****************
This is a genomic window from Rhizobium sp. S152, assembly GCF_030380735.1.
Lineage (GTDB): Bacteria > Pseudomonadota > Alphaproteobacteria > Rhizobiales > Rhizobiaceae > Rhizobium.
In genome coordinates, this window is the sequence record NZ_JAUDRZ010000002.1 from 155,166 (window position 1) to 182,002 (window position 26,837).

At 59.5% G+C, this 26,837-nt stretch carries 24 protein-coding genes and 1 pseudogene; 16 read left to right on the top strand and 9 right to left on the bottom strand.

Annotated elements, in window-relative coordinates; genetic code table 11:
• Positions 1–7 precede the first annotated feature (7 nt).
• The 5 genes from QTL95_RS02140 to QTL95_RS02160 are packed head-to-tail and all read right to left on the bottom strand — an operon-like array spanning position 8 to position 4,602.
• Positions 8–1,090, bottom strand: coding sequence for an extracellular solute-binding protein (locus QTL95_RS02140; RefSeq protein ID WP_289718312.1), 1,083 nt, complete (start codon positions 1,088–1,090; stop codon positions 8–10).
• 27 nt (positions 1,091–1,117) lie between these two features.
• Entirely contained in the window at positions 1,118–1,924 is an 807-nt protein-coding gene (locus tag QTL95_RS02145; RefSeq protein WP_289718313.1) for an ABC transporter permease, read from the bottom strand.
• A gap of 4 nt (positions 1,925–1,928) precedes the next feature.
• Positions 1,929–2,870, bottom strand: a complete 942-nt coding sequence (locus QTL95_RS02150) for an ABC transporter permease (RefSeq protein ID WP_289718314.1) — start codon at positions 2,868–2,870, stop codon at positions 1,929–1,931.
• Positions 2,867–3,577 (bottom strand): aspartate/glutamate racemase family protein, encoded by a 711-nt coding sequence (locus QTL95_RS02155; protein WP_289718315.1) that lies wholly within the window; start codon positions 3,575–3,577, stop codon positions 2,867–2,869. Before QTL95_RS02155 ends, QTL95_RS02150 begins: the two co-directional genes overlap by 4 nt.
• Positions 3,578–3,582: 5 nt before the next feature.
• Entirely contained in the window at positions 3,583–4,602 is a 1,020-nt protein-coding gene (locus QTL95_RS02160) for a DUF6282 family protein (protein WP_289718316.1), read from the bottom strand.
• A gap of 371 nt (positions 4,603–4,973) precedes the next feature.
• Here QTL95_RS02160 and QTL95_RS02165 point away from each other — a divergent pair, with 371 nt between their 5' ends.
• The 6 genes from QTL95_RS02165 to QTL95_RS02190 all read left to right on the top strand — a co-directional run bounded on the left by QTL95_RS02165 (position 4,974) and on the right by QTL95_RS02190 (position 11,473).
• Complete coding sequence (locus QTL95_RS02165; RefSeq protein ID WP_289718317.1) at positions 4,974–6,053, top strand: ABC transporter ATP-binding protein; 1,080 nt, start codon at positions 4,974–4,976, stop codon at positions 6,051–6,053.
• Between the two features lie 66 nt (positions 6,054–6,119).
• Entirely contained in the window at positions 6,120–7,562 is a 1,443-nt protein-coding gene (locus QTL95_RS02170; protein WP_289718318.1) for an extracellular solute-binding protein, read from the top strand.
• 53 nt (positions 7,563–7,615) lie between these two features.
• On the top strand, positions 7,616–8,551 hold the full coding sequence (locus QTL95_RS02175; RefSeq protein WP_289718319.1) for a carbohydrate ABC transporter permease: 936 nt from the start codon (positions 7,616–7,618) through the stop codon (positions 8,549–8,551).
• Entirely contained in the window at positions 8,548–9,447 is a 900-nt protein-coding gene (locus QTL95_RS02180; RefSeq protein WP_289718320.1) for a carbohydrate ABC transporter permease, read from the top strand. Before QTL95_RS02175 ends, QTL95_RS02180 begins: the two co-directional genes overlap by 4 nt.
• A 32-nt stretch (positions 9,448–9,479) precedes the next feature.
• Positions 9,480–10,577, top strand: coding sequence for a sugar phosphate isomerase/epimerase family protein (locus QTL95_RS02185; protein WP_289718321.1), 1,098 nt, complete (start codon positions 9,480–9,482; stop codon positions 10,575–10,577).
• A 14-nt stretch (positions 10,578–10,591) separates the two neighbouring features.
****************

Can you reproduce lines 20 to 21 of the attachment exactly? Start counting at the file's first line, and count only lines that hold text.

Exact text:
• Between the two features lie 66 nt (positions 6,054–6,119).
• Entirely contained in the window at positions 6,120–7,562 is a 1,443-nt protein-coding gene (locus QTL95_RS02170; protein WP_289718318.1) for an extracellular solute-binding protein, read from the top strand.